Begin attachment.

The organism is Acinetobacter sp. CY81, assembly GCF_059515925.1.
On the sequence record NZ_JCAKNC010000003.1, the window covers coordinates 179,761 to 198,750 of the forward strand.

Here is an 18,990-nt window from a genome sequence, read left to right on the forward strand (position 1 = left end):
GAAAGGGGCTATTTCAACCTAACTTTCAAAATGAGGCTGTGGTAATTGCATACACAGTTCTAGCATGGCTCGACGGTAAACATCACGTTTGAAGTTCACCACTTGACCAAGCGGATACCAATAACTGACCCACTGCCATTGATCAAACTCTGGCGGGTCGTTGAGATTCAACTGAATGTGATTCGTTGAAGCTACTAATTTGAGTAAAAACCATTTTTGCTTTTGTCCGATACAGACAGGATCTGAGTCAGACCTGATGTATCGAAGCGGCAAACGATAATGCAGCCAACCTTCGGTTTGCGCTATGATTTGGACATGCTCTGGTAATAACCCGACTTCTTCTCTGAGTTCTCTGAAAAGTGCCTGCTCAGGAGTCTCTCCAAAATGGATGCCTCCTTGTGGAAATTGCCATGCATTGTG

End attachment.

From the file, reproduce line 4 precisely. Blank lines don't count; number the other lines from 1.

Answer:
GAAAGGGGCTATTTCAACCTAACTTTCAAAATGAGGCTGTGGTAATTGCATACACAGTTCTAGCATGGCTCGACGGTAAACATCACGTTTGAAGTTCACCACTTGACCAAGCGGATACCAATAACTGACCCACTGCCATTGATCAAACTCTGGCGGGTCGTTGAGATTCAACTGAATGTGATTCGTTGAAGCTACTAATTTGAGTAAAAACCATTTTTGCTTTTGTCCGATACAGACAGGATCTGAGTCAGACCTGATGTATCGAAGCGGCAAACGATAATGCAGCCAACCTTCGGTTTGCGCTATGATTTGGACATGCTCTGGTAATAACCCGACTTCTTCTCTGAGTTCTCTGAAAAGTGCCTGCTCAGGAGTCTCTCCAAAATGGATGCCTCCTTGTGGAAATTGCCATGCATTGTG